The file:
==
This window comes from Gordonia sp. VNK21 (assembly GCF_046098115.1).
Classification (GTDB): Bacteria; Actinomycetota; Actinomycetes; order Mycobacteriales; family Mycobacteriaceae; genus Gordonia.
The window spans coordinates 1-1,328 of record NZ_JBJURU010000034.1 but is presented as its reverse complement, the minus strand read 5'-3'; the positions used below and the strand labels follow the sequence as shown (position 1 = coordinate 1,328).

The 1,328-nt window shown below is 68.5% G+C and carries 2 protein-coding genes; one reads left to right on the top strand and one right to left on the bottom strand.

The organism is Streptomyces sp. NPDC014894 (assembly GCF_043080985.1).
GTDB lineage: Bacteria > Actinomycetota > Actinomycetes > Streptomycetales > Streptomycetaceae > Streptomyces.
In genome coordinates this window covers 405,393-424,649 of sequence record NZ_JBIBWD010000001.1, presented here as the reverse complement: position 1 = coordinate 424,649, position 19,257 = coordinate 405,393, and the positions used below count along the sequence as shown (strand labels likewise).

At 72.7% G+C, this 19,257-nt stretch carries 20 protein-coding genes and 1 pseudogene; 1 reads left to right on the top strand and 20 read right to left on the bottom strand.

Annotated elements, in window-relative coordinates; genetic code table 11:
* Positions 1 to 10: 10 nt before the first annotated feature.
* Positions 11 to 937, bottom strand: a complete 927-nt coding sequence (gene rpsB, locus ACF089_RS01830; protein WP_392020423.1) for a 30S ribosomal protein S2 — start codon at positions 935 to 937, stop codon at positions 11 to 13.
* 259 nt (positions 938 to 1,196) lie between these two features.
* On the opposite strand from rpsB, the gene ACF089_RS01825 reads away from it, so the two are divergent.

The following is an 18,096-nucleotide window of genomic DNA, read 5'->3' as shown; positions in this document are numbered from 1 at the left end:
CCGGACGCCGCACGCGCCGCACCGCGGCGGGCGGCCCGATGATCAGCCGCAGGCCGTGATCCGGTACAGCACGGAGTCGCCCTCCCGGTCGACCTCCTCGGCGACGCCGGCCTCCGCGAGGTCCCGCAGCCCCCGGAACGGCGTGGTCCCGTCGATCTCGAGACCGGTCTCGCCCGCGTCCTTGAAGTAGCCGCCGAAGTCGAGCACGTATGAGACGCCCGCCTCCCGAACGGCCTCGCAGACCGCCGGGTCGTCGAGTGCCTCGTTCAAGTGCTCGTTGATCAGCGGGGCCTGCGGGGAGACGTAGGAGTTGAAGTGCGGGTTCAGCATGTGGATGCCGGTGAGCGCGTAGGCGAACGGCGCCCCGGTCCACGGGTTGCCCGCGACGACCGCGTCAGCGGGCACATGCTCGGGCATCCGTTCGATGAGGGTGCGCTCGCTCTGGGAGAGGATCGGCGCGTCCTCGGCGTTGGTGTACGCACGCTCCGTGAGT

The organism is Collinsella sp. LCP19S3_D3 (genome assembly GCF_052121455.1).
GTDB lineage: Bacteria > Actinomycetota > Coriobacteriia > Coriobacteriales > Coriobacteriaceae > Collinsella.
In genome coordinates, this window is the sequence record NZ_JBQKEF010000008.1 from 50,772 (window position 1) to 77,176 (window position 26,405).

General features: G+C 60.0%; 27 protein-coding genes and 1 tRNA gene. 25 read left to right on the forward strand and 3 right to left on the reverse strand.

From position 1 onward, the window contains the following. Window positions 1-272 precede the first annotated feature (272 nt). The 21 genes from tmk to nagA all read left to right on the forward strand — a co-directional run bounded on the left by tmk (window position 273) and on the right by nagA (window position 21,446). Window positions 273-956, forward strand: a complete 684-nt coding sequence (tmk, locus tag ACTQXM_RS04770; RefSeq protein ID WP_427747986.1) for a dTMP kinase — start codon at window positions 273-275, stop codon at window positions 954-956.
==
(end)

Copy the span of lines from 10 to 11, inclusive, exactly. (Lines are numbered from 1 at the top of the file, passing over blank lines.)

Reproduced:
* Positions 1 to 10: 10 nt before the first annotated feature.
* Positions 11 to 937, bottom strand: a complete 927-nt coding sequence (gene rpsB, locus ACF089_RS01830; protein WP_392020423.1) for a 30S ribosomal protein S2 — start codon at positions 935 to 937, stop codon at positions 11 to 13.